It is standard practice among cut flower growers to pull the entire bulb when harvesting a tulip to gain the extra few inches of stem length. I tried not to do this the first couple years I was in business because it seemed wasteful and expensive. However, if you want to cut a tulip and have it come back next year you need to leave two leaves on each tulip so the bulb can regenerate itself. This often meant I was cutting tulips that were barely taller then the jar I was putting them in. I may try to experiment with certain varieties again sometime but for now I have started to just pull them.
The tulips this year have been very nice but with the unseasonably warm April weather they blasted through nearly the entire tulip season in less than a week. Tulips should be cut (or pulled) when the bud is fully colored but before it has started to open. Darwin hybrid tulips should be cut a little sooner, when the the bud is only half colored. In warm weather tulips mature very rapidly, so for the past week I have been checking them every few hours and cutting all of them that are ready. I strip the lower leaves, wash them and then store them in the cooler until I need them.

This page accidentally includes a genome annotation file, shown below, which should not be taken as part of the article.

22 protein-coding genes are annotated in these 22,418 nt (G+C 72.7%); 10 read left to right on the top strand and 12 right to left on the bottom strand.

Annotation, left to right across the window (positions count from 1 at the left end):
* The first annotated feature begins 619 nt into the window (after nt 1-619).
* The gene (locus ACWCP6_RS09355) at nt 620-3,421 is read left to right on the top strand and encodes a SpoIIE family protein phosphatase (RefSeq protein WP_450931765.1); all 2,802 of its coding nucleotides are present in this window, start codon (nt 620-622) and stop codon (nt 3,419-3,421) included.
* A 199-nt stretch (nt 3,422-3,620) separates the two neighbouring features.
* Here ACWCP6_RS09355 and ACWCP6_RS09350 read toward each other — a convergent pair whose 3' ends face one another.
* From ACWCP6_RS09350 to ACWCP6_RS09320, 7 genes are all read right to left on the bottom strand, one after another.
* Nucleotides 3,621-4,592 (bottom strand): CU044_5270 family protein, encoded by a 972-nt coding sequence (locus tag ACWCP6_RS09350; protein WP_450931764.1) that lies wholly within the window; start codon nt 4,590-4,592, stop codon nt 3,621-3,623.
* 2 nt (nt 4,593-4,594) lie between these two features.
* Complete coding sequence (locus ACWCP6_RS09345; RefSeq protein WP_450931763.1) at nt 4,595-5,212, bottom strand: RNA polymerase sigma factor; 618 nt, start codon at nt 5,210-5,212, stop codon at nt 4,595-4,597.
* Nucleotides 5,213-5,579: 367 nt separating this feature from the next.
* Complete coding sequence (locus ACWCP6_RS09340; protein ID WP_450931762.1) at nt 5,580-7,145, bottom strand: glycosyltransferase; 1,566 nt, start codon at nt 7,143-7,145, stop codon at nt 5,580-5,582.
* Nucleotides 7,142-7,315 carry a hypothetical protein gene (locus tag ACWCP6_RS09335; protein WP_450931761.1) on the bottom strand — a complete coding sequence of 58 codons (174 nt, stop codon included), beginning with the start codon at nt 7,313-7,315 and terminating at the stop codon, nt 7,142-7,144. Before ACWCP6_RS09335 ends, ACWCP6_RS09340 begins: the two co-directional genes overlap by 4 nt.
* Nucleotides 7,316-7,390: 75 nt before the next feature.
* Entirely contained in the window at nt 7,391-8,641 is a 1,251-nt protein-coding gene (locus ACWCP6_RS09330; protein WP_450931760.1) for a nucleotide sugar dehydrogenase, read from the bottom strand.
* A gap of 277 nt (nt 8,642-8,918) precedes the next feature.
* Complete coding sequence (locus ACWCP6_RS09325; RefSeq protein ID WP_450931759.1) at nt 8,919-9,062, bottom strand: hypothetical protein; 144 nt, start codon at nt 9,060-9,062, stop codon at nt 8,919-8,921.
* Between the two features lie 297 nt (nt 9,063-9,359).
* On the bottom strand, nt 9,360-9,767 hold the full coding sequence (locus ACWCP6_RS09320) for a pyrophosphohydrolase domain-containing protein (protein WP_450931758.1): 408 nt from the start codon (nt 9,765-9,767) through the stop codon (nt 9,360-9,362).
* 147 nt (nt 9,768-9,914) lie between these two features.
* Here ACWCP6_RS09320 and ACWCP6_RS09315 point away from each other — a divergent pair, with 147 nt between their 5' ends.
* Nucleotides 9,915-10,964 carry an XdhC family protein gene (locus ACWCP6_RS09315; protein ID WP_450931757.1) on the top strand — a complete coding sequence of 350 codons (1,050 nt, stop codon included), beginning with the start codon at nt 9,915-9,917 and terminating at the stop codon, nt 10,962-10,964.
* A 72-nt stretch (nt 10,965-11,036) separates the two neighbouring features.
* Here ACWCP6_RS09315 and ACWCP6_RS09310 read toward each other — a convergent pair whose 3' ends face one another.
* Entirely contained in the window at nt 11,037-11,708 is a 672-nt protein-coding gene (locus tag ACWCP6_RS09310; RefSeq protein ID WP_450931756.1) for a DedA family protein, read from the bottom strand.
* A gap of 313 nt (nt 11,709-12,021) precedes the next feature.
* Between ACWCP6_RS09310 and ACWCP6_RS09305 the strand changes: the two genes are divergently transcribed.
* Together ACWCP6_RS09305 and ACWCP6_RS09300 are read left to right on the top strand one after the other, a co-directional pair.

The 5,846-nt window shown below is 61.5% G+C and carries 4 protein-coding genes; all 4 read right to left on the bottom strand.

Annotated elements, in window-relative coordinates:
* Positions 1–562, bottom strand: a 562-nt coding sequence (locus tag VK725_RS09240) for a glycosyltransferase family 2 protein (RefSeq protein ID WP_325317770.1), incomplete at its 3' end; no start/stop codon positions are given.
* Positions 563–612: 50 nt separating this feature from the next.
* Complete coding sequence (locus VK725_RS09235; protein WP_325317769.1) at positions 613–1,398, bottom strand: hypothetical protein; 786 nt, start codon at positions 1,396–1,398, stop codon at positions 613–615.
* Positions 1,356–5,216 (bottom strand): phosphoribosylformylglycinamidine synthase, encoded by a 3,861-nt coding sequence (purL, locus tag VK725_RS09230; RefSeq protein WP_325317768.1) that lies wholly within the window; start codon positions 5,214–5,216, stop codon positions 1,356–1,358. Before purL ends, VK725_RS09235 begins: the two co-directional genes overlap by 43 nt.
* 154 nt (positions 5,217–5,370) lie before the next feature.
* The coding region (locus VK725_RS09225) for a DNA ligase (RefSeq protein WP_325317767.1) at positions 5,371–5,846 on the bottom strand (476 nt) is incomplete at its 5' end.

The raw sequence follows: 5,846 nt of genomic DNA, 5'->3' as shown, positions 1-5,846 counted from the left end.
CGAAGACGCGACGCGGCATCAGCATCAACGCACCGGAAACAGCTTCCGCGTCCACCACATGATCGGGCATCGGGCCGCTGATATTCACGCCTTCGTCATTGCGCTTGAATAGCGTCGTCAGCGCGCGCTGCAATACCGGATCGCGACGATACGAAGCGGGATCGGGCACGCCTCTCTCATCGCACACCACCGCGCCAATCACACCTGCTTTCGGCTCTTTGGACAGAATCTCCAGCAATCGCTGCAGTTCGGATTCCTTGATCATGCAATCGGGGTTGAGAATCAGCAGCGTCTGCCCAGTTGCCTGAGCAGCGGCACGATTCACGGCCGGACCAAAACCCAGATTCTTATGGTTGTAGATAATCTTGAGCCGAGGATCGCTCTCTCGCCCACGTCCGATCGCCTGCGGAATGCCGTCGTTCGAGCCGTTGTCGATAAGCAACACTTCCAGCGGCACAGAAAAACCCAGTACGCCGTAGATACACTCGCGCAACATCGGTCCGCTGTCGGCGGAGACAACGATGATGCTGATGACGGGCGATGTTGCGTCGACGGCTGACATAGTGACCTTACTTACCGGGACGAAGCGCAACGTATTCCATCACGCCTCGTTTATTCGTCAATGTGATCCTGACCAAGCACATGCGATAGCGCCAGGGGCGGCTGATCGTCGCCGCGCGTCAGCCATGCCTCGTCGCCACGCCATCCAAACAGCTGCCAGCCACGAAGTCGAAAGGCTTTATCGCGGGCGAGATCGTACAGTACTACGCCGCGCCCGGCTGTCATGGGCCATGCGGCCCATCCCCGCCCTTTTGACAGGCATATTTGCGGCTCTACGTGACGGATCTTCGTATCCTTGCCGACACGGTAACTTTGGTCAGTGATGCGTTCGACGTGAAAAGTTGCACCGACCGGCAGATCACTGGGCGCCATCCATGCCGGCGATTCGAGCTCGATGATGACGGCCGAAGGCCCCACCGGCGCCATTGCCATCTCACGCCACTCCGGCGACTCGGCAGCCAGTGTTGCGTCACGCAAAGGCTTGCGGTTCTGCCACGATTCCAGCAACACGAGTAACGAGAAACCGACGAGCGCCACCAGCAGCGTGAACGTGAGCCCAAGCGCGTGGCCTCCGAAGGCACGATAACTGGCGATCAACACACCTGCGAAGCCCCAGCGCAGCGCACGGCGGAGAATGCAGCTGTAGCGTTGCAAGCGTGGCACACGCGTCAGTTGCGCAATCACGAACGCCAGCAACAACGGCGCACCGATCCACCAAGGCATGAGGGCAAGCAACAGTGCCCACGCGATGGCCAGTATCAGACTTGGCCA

Last fall I ordered about 2000 tulips from ColorBlends. ColorBlends specializes in selling bulbs in packages that bloom at the same time and look good together. The names for the combinations are cutesy and drive me crazy but the quality is tops and the prices are reasonable. I am not a good enough photographer to do justice to these tulips and I always cut them before they are fully open anyway, so I am going to show pictures and links to the ColorBlends website.
Flame and Fortuyn
I only ordered one or two hundred of each so not everyone will see all of these in their homes.